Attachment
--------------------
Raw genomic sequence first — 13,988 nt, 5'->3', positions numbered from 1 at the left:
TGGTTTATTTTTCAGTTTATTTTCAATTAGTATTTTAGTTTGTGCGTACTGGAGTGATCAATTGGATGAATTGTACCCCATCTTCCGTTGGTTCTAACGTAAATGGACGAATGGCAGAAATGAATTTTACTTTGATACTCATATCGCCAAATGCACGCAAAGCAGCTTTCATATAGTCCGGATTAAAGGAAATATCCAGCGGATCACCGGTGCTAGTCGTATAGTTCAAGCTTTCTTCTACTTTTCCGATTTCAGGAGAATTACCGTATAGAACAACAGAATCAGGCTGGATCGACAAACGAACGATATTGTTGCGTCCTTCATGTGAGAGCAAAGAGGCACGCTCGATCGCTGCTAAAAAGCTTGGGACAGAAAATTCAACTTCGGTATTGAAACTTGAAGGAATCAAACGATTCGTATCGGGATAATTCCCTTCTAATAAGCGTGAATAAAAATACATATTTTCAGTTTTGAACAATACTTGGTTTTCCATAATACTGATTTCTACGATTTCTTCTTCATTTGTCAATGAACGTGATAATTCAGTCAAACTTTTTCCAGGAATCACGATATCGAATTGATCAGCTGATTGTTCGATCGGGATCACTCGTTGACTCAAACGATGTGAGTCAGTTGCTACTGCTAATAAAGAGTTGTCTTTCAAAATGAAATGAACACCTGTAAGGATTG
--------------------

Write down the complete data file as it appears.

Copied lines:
Raw genomic sequence first — 13,988 nt, 5'->3', positions numbered from 1 at the left:
TGGTTTATTTTTCAGTTTATTTTCAATTAGTATTTTAGTTTGTGCGTACTGGAGTGATCAATTGGATGAATTGTACCCCATCTTCCGTTGGTTCTAACGTAAATGGACGAATGGCAGAAATGAATTTTACTTTGATACTCATATCGCCAAATGCACGCAAAGCAGCTTTCATATAGTCCGGATTAAAGGAAATATCCAGCGGATCACCGGTGCTAGTCGTATAGTTCAAGCTTTCTTCTACTTTTCCGATTTCAGGAGAATTACCGTATAGAACAACAGAATCAGGCTGGATCGACAAACGAACGATATTGTTGCGTCCTTCATGTGAGAGCAAAGAGGCACGCTCGATCGCTGCTAAAAAGCTTGGGACAGAAAATTCAACTTCGGTATTGAAACTTGAAGGAATCAAACGATTCGTATCGGGATAATTCCCTTCTAATAAGCGTGAATAAAAATACATATTTTCAGTTTTGAACAATACTTGGTTTTCCATAATACTGATTTCTACGATTTCTTCTTCATTTGTCAATGAACGTGATAATTCAGTCAAACTTTTTCCAGGAATCACGATATCGAATTGATCAGCTGATTGTTCGATCGGGATCACTCGTTGACTCAAACGATGTGAGTCAGTTGCTACTGCTAATAAAGAGTTGTCTTTCAAAATGAAATGAACACCTGTAAGGATTG